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Keywords:

  • prophylaxis;
  • renal failure;
  • venous thromboembolism

Abstract

  1. Top of page
  2. Abstract
  3. Introduction
  4. Methods
  5. Results
  6. Discussion
  7. Addendum
  8. Acknowledgements
  9. Disclosure of Conflict of Interests
  10. References
  11. Appendices

Summary.  Background:  Renal impairment is common, affecting around 40% of acutely ill medical patients, and is associated with an increased risk of both venous thromboembolism (VTE) and bleeding. The clinical benefit of effective thromboprophylactic strategies may be outweighed in these patients by an excessive rate of hemorrhage.

Objective:  To assess the safety and efficacy of lower prophylactic doses of fondaparinux in acutely ill medical patients with renal impairment.

Patients/Methods:  We carried out a multicenter, investigator-initiated, prospective cohort study. Patients at risk of VTE with a creatinine clearance between 20 and 50 mL min−1 were treated with fondaparinux 1.5 mg qd for a minimum of 6 to a maximum of 15 days. The primary outcome was the incidence of major bleeding; secondary outcomes were clinically relevant non-major bleeding (CRNMB) and symptomatic VTE.

Results:  We enrolled 206 patients with a mean age of 82 years, mean creatinine clearance of 33 mL min−1, and a mean Charlson co-morbidity index of 8.2. One patient had major bleeding (0.49%, 95% confidence interval [CI] 0.03–3.10), eight had CRNMB (3.88%, 95% CI 1.81–7.78) and three developed symptomatic VTE (1.46%, 0.38–4.55). Twenty-three patients (11.17%, 7.36–16.48) died. No independent predictors of bleeding were found at univariate analysis.

Conclusions:  The addition of moderate to severe renal impairment to patients with traditional risk factors for VTE identified a population of very elderly acutely ill medical patients potentially at high risk of both VTE and bleeding complications. The recently approved lower prophylactic dose of fondaparinux appears to be a safe and relatively effective strategy in these patients.


Introduction

  1. Top of page
  2. Abstract
  3. Introduction
  4. Methods
  5. Results
  6. Discussion
  7. Addendum
  8. Acknowledgements
  9. Disclosure of Conflict of Interests
  10. References
  11. Appendices

Patients admitted to hospital for an acute medical illness, including heart failure, respiratory failure, infection and neurologic disease, are at increased risk of venous thromboembolism (VTE). Large randomized controlled trials (RCTs) have shown that pharmacologic prophylaxis with anticoagulant drugs effectively reduces this risk [1–3], and guidelines recommend the routine use of thromboprophylaxis in hospitalized acutely ill medical patients with risk factors for VTE [4]. Recommended strategies include low-molecular-weight heparin (LMWH), unfractionated heparin (UFH) or fondaparinux [4].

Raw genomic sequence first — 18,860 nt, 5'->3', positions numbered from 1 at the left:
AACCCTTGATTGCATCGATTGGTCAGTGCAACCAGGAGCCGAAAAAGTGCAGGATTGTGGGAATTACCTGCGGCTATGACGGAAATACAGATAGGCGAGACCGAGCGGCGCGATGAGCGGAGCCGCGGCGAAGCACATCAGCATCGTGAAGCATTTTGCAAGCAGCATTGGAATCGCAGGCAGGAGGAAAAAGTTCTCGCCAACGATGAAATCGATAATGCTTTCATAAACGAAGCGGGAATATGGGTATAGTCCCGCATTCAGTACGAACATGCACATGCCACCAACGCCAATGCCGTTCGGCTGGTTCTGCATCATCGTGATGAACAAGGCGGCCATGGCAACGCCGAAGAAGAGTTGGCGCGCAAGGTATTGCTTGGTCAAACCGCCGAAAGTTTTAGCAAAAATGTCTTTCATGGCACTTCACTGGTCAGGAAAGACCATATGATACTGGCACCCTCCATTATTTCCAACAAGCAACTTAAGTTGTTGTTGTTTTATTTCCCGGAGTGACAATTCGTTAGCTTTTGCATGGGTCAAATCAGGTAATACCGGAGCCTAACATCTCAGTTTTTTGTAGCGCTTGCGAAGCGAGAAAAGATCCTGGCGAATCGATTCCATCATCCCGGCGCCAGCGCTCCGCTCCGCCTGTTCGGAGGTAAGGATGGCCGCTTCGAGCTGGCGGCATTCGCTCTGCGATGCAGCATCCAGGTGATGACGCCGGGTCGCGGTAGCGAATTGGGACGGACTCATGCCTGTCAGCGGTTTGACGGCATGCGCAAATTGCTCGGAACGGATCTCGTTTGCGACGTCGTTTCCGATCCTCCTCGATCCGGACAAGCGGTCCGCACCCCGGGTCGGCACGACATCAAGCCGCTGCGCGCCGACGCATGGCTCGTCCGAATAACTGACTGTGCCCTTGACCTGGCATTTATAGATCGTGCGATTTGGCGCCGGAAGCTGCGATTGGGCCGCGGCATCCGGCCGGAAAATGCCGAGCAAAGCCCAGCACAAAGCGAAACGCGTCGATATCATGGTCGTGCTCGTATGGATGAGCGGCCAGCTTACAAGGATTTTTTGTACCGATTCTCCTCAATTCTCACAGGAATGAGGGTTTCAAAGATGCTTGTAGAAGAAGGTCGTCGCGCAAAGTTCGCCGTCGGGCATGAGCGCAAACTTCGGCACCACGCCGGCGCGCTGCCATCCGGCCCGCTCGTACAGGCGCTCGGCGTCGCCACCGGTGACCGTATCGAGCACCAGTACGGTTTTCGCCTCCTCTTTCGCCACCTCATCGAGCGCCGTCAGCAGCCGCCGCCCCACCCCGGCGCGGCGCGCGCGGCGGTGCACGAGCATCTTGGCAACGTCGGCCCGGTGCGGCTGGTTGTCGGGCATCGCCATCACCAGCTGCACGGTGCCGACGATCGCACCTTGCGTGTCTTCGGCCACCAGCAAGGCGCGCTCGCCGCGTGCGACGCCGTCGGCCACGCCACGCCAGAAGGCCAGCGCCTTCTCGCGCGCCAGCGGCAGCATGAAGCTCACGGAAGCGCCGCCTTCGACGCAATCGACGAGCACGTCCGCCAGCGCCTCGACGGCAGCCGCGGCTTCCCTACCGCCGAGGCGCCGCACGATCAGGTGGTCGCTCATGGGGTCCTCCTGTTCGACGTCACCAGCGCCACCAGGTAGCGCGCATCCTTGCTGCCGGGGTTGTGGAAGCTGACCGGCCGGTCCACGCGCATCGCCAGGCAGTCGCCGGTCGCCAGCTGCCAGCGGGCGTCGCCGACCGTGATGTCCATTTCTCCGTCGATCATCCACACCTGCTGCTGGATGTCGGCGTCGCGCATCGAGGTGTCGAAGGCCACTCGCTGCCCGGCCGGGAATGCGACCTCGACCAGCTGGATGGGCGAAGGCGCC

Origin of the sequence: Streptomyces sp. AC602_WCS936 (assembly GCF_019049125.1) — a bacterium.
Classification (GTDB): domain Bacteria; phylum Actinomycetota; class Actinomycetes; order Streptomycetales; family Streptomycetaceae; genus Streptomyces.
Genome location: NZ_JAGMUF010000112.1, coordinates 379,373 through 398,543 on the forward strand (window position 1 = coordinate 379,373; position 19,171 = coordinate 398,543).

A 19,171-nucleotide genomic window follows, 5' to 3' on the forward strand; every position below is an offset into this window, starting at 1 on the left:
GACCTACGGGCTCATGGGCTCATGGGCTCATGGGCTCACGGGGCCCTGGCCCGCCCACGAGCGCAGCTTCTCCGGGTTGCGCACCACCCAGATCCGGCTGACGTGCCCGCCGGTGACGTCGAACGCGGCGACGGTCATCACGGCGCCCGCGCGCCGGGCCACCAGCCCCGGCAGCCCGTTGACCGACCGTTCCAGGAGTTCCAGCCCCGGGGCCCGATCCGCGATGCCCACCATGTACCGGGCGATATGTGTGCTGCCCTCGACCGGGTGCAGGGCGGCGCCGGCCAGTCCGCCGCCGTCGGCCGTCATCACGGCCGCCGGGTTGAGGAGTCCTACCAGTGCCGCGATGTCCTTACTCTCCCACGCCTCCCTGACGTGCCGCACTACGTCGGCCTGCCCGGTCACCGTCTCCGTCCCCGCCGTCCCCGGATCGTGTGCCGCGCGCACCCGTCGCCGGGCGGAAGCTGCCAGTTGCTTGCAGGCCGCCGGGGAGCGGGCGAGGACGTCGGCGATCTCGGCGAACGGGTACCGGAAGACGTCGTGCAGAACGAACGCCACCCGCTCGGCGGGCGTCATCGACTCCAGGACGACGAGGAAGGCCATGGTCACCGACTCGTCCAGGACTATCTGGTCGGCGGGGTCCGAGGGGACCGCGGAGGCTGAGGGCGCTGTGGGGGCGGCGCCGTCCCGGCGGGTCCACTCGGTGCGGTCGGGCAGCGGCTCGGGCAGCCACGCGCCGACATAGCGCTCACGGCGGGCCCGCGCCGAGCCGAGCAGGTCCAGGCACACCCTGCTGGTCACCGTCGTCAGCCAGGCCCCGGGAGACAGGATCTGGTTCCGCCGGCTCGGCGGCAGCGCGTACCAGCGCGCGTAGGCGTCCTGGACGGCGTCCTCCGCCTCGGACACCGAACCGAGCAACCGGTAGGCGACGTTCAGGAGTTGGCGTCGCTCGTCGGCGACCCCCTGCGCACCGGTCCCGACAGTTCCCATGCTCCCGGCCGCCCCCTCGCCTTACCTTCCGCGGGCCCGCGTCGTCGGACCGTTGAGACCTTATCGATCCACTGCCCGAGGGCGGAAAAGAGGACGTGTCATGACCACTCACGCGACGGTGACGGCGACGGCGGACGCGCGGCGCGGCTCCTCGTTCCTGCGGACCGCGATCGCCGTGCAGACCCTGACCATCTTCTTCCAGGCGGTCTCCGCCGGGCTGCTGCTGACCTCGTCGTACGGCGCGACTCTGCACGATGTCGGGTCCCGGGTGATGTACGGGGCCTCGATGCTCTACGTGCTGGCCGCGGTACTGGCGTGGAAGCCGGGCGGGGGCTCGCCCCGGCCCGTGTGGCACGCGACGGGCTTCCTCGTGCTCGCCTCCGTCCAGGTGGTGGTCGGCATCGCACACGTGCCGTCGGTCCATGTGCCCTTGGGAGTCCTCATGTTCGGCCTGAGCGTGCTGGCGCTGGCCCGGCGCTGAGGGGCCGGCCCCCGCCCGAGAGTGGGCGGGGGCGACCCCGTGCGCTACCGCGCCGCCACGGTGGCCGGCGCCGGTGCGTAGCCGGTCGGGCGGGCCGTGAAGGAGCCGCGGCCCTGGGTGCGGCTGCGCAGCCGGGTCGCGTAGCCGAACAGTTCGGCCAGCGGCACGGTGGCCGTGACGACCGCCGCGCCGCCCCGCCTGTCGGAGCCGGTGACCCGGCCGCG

There are reports that about 40% of hospitalized medical patients have a moderate or severe renal insufficiency [5,6]. The presence of renal insufficiency is associated with both an increased risk of VTE and an increased risk of bleeding complications [7–10], especially because patients with kidney failure tend to be older and more frequently have co-morbidities than patients with normal renal function. Furthermore, the use of anticoagulant drugs with predominant renal excretion such as LMWH or fondaparinux may result in an excessive anticoagulant effect due to drug bioaccumulation, thus predisposing to bleeding. In 2008, the American College of Chest Physicians’ guidelines recommended that in the presence of renal impairment, in particular in elderly patients and in patients at high risk of bleeding, physicians should avoid the use of an agent that bioaccumulates or should consider using a lower dose of the agent or monitoring the drug level or its anticoagulant effect [11]. However, clinical information on the optimal use of anticoagulants in renally impaired patients is limited.

A lower dose of fondaparinux (1.5 mg daily) was recently approved for the prevention of VTE in these patients after the results of pharmacokinetic simulations based on data obtained in patients undergoing major orthopedic surgery showed a predicted exposure to the drug in patients with renal impairment similar to that observed with 2.5 mg in patients with normal renal function [12]. In order to explore the safety and efficacy profile of fondaparinux 1.5 mg in acutely ill medical patients with a creatinine clearance between 20 and 50 mL min−1, a prospective cohort study was carried out.

Methods

  1. Top of page
  2. Abstract
  3. Introduction
  4. Methods
  5. Results
  6. Discussion
  7. Addendum
  8. Acknowledgements
  9. Disclosure of Conflict of Interests
  10. References
  11. Appendices

Study population

Inclusion criteria were the same as those used in the ARTEMIS study [3], a study that compared fondaparinux 2.5 mg once daily with placebo in older medical patients. Thus, acutely ill patients admitted to a medical ward, aged 60 years or older, and expected to remain in bed for at least 4 days, were eligible if they had at least one of the following: congestive heart failure class III or IV according to the New York Heart Association (NYHA) classification, acute respiratory failure in the presence of chronic lung disease, or clinically diagnosed acute infections or inflammatory disorders such as arthritis, connective tissue diseases or inflammatory bowel disease. In addition, patients were eligible if their creatinine clearance calculated on admission was between 20 and 50 mL min−1 based on the Modification of Diet in Renal Disease (MDRD) formula [13]. Written informed consent was obtained from the patients before inclusion in the study. Patients were excluded: if they had active bleeding or if they had bleeding events in the previous 3 months; in the case of known bleeding diathesis; if platelet count was < 100 000 per cubic milliliter; if they were receiving therapeutic doses of UFH, LMWH or fondaparinux; if they were receiving oral anticoagulant treatment with a vitamin K antagonist; if they received prophylactic doses of UFH, LMWH or fondaparinux for more than 48 h before inclusion in the study; or if their life expectancy was considered to be < 1 month.